A number of both indoor and outdoor worker populations may be particularly vulnerable to climate variations. Examples include: emergency responders, health care workers, fire fighters, utility workers, farmers, manufacturing workers and transportation workers. Climate conditions can amplify existing health and safety issues and could lead to new unanticipated hazards. Workers may also be exposed to weather and climate conditions that the general public can elect to avoid. For worker populations such as migrant workers and day laborers who may have inadequate housing or other social and economic constraints, the adverse health effects of exposure to climate-related hazards in the workplace could be exacerbated by exposure to similar hazards in the home.
Let's talk, as the United States Environmental Protection Agency (EPA) did about the "Impacts on Economic Activities and Services", that notes wide-ranging impacts on industries and workers (especially agricultural) that equally apply in Canada and globally:

  • Communities that developed around the production of different agricultural crops, such as corn, wheat, or cotton, depend on the climate to support their way of life. Climate change will likely cause the ideal climate for these crops to shift northward. Combined with decreasing rural populations, as in the Great Plains, a changing climate may fundamentally change many of these communities. Certain agricultural products, such as maple syrup and cranberries in the Northeast and grapes for wine in California, may decline dramatically in the U.S.. These crops would then have to be imported.
  • Climate change will also likely affect tourism and recreational activities. A warming climate and changes in precipitation patterns will likely decrease the number of days when recreational snow activities such as skiing and snowmobiling can take place. In the Southwest and Mountain West, an increasing number of wildfires could affect hiking and recreation in parks. Beaches could suffer erosion due to sea level rise and storm surge. Changes in the migration patterns of fish and animals would affect fishing and hunting. Communities that support themselves through these recreational activities would feel economic impacts as tourism patterns begin to change.
  • Climate change may make it harder and more expensive for many people to insure their homes, businesses, or other valuable assets in risk-prone areas, or preclude them from insurance altogether. Insurance is one of the primary mechanisms used to protect people and communities against weather-related disasters. We rely on insurance to protect investments in real estate, agriculture, transportation, and utility infrastructure by distributing costs across society and build resilience. Climate change is projected to increase the frequency and intensity of extreme weather events, such as heat waves, droughts, and floods. These changes are likely to increase losses to property and crops, and cause costly disruptions to society. Escalating losses have already affected the availability and affordability of insurance in vulnerable areas.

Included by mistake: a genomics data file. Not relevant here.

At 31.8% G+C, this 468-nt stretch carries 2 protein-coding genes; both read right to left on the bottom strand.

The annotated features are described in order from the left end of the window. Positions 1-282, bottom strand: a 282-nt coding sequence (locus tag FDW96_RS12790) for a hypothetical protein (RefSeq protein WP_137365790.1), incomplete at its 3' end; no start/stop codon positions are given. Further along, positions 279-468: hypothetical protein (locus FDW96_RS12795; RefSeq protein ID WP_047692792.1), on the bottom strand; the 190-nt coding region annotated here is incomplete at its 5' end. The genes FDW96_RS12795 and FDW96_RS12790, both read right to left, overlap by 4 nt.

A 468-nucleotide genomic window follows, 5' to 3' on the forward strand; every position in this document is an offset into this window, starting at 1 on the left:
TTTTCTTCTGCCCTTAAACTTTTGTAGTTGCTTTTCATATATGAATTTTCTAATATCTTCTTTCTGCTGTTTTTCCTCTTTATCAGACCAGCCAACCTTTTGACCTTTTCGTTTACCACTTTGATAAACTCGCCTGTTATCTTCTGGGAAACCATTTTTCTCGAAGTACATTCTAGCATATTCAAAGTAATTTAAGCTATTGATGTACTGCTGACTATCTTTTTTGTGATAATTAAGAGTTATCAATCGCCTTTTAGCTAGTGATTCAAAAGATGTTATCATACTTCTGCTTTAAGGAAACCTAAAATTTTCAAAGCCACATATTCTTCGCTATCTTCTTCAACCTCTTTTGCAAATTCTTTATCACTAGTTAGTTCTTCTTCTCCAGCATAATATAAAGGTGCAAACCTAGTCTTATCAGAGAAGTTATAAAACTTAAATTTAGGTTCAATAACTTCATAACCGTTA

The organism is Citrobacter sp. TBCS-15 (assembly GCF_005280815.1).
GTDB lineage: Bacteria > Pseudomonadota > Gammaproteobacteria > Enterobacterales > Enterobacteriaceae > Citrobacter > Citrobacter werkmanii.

The EPA also talks about the impact of climate change on indigenous peoples:

Climate change can impact the health and well-being of indigenous tribes in many ways. Climate change will make it harder for tribes to access safe and nutritious food, including traditional foods important to many tribes’ cultural practices. Many tribes already lack access to safe drinking water and wastewater treatment in their communities. Climate change is expected to increase health risks associated with water quality problems like contamination and may reduce availability of water, particularly during droughts.
By affecting the environment and natural resources of tribal communities, climate change also threatens the cultural identities of Indigenous people. As plants and animals used in traditional practices or sacred ceremonies become less available, tribal culture and ways of life can be greatly affected.  

Let's talk about the impact of climate change on fisheries and all the workers in the fishing industry -- of which there are many in Canada, communities of workers that matter every bit as much as those in Alberta -- where, as Emily Logan of the WWF noted: